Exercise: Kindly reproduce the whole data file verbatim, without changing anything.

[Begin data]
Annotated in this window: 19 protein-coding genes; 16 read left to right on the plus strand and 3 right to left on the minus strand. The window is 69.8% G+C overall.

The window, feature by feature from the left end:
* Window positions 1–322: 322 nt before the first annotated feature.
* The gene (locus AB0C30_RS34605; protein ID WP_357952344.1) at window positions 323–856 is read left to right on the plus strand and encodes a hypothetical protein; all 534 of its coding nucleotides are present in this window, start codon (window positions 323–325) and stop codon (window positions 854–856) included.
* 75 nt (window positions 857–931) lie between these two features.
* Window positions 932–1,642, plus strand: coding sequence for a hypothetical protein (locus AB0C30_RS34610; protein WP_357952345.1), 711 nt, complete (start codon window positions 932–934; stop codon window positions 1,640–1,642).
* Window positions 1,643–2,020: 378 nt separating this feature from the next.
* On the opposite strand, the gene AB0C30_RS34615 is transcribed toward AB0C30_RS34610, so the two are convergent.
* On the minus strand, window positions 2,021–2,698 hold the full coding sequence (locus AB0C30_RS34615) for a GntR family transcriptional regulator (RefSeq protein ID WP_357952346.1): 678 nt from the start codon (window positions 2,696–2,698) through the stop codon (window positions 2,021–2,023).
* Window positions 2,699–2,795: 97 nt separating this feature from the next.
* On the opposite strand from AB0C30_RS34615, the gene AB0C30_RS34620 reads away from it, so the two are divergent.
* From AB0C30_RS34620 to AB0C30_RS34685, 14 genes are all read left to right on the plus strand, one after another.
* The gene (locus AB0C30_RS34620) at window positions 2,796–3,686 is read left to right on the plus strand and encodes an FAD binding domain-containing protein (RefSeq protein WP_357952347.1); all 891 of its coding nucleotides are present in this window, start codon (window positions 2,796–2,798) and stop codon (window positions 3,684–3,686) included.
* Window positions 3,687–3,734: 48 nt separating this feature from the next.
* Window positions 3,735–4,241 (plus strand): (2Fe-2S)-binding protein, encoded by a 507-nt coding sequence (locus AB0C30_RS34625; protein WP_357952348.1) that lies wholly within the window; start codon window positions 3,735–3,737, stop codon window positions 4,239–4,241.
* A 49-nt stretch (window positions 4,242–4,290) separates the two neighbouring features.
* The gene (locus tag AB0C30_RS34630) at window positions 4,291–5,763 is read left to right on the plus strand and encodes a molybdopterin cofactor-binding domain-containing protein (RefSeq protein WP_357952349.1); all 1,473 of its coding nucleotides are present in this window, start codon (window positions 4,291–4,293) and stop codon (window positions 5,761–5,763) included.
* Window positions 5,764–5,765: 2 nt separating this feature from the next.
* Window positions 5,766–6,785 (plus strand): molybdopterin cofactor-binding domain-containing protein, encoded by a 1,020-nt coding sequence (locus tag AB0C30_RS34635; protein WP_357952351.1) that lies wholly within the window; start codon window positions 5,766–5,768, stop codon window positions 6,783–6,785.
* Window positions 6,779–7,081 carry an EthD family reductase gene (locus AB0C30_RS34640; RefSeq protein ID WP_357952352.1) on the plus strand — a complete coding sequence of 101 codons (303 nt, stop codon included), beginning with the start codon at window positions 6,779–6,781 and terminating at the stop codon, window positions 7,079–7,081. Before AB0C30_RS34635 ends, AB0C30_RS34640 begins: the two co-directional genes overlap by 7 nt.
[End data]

Annotated in this window: 19 protein-coding genes; 16 read left to right on the plus strand and 3 right to left on the minus strand. The window is 69.8% G+C overall.

The window, feature by feature from the left end:
* Window positions 1–322: 322 nt before the first annotated feature.
* The gene (locus AB0C30_RS34605; protein ID WP_357952344.1) at window positions 323–856 is read left to right on the plus strand and encodes a hypothetical protein; all 534 of its coding nucleotides are present in this window, start codon (window positions 323–325) and stop codon (window positions 854–856) included.
* 75 nt (window positions 857–931) lie between these two features.
* Window positions 932–1,642, plus strand: coding sequence for a hypothetical protein (locus AB0C30_RS34610; protein WP_357952345.1), 711 nt, complete (start codon window positions 932–934; stop codon window positions 1,640–1,642).
* Window positions 1,643–2,020: 378 nt separating this feature from the next.
* On the opposite strand, the gene AB0C30_RS34615 is transcribed toward AB0C30_RS34610, so the two are convergent.
* On the minus strand, window positions 2,021–2,698 hold the full coding sequence (locus AB0C30_RS34615) for a GntR family transcriptional regulator (RefSeq protein ID WP_357952346.1): 678 nt from the start codon (window positions 2,696–2,698) through the stop codon (window positions 2,021–2,023).
* Window positions 2,699–2,795: 97 nt separating this feature from the next.
* On the opposite strand from AB0C30_RS34615, the gene AB0C30_RS34620 reads away from it, so the two are divergent.
* From AB0C30_RS34620 to AB0C30_RS34685, 14 genes are all read left to right on the plus strand, one after another.
* The gene (locus AB0C30_RS34620) at window positions 2,796–3,686 is read left to right on the plus strand and encodes an FAD binding domain-containing protein (RefSeq protein WP_357952347.1); all 891 of its coding nucleotides are present in this window, start codon (window positions 2,796–2,798) and stop codon (window positions 3,684–3,686) included.
* Window positions 3,687–3,734: 48 nt separating this feature from the next.
* Window positions 3,735–4,241 (plus strand): (2Fe-2S)-binding protein, encoded by a 507-nt coding sequence (locus AB0C30_RS34625; protein WP_357952348.1) that lies wholly within the window; start codon window positions 3,735–3,737, stop codon window positions 4,239–4,241.
* A 49-nt stretch (window positions 4,242–4,290) separates the two neighbouring features.
* The gene (locus tag AB0C30_RS34630) at window positions 4,291–5,763 is read left to right on the plus strand and encodes a molybdopterin cofactor-binding domain-containing protein (RefSeq protein WP_357952349.1); all 1,473 of its coding nucleotides are present in this window, start codon (window positions 4,291–4,293) and stop codon (window positions 5,761–5,763) included.
* Window positions 5,764–5,765: 2 nt separating this feature from the next.
* Window positions 5,766–6,785 (plus strand): molybdopterin cofactor-binding domain-containing protein, encoded by a 1,020-nt coding sequence (locus tag AB0C30_RS34635; protein WP_357952351.1) that lies wholly within the window; start codon window positions 5,766–5,768, stop codon window positions 6,783–6,785.
* Window positions 6,779–7,081 carry an EthD family reductase gene (locus AB0C30_RS34640; RefSeq protein ID WP_357952352.1) on the plus strand — a complete coding sequence of 101 codons (303 nt, stop codon included), beginning with the start codon at window positions 6,779–6,781 and terminating at the stop codon, window positions 7,079–7,081. Before AB0C30_RS34635 ends, AB0C30_RS34640 begins: the two co-directional genes overlap by 7 nt.